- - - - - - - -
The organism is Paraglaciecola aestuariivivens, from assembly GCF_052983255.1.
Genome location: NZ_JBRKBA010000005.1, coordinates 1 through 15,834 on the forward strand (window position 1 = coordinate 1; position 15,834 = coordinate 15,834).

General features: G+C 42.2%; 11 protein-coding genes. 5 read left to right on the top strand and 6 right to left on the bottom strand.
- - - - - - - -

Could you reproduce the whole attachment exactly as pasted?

The organism is Paraglaciecola aestuariivivens, from assembly GCF_052983255.1.
Genome location: NZ_JBRKBA010000005.1, coordinates 1 through 15,834 on the forward strand (window position 1 = coordinate 1; position 15,834 = coordinate 15,834).

General features: G+C 42.2%; 11 protein-coding genes. 5 read left to right on the top strand and 6 right to left on the bottom strand.